A parable: Comfort and Riches

Because I enjoyed this story so much, I wanted to share it with you. It was originally posted by Stuart at: http://thechangeyourlifeblog.wordpress.com/2013/04/22/the-comfort-riches-parable/

A poor man reached middle age without becoming the success he envisioned as a young man. He decided early the next morning he would ask a rich friend of his what the secret of success was.

The rich friend pointed down a rough path near the edge of town and said walk down that path and you will find the answer. Trusting his friend, the poor man set off down that rough path.

He walked and walked in the hot sun, on and on until he had blisters on his heels. The path twisted this way then that through some low hills, never giving him a good view of how far there was to go. The path was so rough he lost his footing a few times, but he kept on going.

As he turned a bend he saw a sign on the side of the path. As he drew nearer he saw that it said: ‘Not far to go now.’ Encouraged, he continued walking.

A little further he saw another sign that read: ‘Keep going.’ He felt a renewed sense of energy and determination even though he was hot and exhausted.

A little while later he came upon a third sign saying: ‘Nearly there.’ A little stream ran alongside and he decided to take some refreshment before continuing.

After many more hours he sat down for a rest. He was in real discomfort and his ehthusiasm was beginning to wane. Sign after sign had urged him onwards but still he could not see the answer to success. ‘My so called friend has played a joke on me.’ he thought. The answer is not down this path. There’s only discomfort, frustration and endless false promises down this path.

At that moment he decided to head back home and give his rich friend a piece of his mind for making him look like a fool.

Meanwhile, the rich man was sitting on the porch of his beautiful country home waiting for his friend to arrive. A cool glass of lemonade in his hand and an expectant smile on his face.

He waited and waited, until eventually the sun started going down. Disappointed, he walked across the lawn and up to the gate of his house. He opened it and walked down the rough path that ran near a little stream. He stopped at the sign he had erected there. The sign read: ‘You’re here.’

He gazed one last time down the long and winding path but there was no sign of his friend.

Nothing in this world can take the place of persistence. Talent will not; nothing is more common than unsuccessful people with talent. Genius will not; unrewarded genius is almost a proverb. Education will not; the world is full of educated failures. Persistence and determination alone are omnipotent.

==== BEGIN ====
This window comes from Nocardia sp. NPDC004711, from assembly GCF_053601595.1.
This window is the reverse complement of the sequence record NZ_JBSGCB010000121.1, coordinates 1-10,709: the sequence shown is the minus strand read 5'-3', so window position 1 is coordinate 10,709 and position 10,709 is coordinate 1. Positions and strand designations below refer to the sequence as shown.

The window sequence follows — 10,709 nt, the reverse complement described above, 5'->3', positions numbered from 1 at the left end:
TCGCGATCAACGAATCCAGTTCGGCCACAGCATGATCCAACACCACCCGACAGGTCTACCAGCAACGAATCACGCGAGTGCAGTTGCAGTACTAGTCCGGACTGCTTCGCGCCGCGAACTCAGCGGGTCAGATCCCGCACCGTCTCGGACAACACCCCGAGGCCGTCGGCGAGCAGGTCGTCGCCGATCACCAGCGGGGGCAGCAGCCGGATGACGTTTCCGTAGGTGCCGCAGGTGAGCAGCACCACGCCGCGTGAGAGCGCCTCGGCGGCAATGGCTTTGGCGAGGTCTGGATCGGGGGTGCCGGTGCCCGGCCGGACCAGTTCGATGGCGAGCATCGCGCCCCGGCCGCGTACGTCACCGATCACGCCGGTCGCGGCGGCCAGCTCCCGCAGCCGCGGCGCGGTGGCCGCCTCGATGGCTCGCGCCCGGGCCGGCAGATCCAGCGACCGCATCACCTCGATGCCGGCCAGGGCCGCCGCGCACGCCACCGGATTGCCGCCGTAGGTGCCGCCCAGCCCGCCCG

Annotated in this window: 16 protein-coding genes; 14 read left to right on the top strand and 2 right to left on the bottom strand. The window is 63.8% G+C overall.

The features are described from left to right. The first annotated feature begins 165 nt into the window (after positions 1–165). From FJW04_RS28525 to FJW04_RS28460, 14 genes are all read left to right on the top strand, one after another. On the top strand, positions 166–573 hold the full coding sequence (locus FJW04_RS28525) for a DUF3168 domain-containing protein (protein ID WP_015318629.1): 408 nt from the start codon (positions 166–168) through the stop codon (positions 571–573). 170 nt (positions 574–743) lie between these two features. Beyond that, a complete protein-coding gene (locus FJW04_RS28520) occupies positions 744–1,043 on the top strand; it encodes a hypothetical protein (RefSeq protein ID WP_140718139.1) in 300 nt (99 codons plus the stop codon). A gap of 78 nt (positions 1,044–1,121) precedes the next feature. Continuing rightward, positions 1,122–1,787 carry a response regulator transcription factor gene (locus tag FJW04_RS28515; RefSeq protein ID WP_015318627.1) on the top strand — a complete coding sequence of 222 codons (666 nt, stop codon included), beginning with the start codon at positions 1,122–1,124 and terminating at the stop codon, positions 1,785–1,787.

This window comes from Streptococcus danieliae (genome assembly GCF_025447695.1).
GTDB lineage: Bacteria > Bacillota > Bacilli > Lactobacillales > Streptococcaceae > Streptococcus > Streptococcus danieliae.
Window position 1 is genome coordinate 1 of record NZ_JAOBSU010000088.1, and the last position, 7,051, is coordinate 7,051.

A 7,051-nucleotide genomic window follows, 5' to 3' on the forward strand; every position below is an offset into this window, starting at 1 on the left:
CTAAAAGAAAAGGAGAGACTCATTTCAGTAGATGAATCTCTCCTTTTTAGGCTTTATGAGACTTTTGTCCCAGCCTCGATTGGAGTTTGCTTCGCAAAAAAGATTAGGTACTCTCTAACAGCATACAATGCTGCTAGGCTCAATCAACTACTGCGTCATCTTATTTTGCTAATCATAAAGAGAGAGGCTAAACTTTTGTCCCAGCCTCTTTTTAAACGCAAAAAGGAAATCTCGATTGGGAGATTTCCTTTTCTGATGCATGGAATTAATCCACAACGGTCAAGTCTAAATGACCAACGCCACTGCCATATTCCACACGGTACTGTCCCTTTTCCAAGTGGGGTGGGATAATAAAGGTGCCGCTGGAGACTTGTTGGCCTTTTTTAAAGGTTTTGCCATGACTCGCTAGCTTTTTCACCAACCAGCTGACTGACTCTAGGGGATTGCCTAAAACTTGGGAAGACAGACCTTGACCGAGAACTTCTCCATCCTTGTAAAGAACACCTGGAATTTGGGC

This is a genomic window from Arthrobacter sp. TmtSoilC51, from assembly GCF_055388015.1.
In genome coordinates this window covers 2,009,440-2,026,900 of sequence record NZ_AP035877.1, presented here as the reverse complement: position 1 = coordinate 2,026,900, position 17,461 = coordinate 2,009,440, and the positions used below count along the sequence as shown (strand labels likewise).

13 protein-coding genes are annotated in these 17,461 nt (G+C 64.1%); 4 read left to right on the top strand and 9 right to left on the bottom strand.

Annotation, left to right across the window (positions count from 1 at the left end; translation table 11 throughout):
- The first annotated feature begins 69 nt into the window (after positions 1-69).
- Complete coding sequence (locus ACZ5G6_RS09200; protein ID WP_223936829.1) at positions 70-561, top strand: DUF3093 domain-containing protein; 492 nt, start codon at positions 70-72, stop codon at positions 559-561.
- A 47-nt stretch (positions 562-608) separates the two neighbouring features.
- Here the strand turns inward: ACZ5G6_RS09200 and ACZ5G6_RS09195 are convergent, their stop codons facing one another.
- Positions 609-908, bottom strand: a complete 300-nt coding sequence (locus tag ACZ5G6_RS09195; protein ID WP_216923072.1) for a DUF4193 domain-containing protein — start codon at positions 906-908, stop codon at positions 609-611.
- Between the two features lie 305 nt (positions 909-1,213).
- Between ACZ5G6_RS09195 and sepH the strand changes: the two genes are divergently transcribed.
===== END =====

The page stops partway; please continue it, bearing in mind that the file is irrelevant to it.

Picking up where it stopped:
~ Calvin Coolidge

English: Calvin Coolidge.

The purpose of money

“Wealth still failed to impress him; the purpose of money was to purchase one’s freedom to pursue that which was useful and interesting.”

~ H. W. Brands, in his biography of Benjamin Franklin

Benjamin Franklin 1767

Benjamin Franklin 1767

Today’s Lesson: “Letting Go of Attachments”
This goes along with simplifying your life. And the act of simplifying certainly helps you recognize your attachments. You’ll see what I mean when you start to give away a perfectly good suit that you haven’t worn in ten years. Suddenly that suit looks really necessary. But once you do let go, you never look back. And suddenly you are lighter and freer than ever before.

Using this same thinking will help you to not be attached to money. The greatest asset money has is that it allows us to live our lives more richer because of the free time it gives us in life. Enjoying interesting and useful time with good friends, family and loved ones. One must remember to be wise when money and free time are available in excess because they can destroy a person very easily if one isn’t careful. Go find your purpose, and then be wealthy.

Speaking speech

To speak or not to speak? This is the question.

Justice Louis Brandeis, in his compelling opinion nearly seventy-five years ago in the criminal syndication case of Whitney v. California, in which he articulated the premise of what today is known as the “Doctrine of Counterspeech.” Here is a brief excerpt from his opinion (at the URL below):

“When it came to expression that was perceived by some to be dangerous, threatening, or harmful, Brandeis famously wrote, “If there be time to expose through discussion the falsehood and fallacies, to avert the evil by the processes of education, the remedy to be applied is more speech, not enforced silence.”

English: Photo of Louis Brandeis

Brigham Young University’s 2000 Law Review (archives) titled “Counterspeech 2000: A New Look at the Old Remedy for “Bad” Speech” by Robert D. Richards and Clay Calvert. The article has a lot of interesting points worth considering. Tell us what you think and say what you will, while we all get educated from your speech.

lawreview.byu.edu